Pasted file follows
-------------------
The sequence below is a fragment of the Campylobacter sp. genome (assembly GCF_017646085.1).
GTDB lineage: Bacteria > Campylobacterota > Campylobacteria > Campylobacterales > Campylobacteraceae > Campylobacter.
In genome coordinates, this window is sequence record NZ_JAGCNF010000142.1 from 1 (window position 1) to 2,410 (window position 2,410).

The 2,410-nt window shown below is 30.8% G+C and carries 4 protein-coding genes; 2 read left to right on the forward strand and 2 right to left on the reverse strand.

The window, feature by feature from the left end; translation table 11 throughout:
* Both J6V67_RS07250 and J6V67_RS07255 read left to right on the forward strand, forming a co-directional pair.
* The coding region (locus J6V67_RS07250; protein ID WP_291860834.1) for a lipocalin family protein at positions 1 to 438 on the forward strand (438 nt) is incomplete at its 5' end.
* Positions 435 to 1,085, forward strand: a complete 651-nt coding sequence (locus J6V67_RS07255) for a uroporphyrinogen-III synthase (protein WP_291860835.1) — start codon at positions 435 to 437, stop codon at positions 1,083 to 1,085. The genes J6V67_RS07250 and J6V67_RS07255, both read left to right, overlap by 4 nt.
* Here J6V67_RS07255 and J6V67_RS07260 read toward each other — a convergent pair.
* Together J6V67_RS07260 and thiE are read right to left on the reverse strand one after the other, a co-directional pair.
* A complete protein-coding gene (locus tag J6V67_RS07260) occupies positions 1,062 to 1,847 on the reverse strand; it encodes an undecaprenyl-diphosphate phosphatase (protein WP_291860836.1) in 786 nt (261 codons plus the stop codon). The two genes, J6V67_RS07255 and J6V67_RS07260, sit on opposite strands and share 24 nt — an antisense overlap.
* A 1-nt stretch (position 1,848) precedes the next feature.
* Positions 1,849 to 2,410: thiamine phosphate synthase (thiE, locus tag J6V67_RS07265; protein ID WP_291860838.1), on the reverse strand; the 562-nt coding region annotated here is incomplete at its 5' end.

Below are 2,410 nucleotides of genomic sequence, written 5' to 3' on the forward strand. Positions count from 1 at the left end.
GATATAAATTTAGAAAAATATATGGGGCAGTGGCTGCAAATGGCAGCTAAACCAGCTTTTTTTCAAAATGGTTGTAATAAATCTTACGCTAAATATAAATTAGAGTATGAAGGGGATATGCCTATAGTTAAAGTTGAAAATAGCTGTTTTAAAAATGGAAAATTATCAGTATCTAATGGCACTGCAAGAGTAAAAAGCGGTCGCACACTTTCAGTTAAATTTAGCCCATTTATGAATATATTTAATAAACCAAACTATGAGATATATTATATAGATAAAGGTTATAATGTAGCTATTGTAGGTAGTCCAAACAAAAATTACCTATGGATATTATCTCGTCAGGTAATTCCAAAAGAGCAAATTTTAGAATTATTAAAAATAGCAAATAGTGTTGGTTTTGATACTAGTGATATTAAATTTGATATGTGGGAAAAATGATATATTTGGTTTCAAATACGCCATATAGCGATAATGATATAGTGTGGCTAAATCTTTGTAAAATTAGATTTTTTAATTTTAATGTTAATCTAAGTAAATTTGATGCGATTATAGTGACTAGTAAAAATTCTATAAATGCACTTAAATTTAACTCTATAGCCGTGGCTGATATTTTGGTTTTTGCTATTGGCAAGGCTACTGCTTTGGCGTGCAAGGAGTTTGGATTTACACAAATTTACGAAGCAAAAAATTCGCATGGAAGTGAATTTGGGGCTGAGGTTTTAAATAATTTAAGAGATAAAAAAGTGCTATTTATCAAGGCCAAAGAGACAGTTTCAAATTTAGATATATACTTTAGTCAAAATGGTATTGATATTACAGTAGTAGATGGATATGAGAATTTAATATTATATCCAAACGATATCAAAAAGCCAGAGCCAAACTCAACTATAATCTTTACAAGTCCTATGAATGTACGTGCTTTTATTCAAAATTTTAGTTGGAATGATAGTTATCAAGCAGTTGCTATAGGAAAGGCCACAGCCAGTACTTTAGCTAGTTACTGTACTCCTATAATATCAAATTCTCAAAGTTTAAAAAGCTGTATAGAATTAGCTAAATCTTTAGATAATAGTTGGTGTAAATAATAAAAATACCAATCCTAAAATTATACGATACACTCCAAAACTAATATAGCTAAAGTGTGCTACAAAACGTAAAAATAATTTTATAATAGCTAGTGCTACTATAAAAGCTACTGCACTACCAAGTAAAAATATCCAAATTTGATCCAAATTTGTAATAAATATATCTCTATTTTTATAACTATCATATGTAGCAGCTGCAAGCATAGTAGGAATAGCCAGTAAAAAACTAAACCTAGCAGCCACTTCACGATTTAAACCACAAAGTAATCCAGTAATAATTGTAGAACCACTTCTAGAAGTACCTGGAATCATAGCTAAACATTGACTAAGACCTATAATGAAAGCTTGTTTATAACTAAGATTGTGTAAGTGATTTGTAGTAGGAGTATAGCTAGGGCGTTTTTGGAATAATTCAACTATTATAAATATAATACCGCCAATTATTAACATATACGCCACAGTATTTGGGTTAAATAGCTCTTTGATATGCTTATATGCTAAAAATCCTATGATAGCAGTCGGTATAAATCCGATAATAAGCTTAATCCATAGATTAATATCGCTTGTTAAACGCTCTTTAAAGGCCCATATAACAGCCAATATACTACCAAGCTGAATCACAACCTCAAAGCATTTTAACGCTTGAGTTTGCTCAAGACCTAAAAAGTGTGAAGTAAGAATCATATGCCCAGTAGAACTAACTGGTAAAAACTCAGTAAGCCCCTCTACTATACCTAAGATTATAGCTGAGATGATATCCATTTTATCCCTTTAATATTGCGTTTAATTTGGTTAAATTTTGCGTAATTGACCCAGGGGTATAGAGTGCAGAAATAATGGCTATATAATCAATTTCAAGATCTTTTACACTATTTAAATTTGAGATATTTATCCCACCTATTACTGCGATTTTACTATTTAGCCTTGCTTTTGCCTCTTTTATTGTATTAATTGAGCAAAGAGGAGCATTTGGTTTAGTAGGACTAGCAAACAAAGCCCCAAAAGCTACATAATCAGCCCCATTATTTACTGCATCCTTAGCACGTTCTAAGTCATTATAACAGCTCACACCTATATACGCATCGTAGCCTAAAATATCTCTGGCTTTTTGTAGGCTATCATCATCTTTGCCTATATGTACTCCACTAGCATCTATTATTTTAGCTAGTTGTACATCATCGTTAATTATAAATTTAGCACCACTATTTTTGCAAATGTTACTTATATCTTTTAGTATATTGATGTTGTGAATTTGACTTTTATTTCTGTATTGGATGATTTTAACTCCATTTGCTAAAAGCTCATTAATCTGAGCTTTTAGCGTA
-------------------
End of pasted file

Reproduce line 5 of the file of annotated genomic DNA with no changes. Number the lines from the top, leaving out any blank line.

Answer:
The window, feature by feature from the left end; translation table 11 throughout: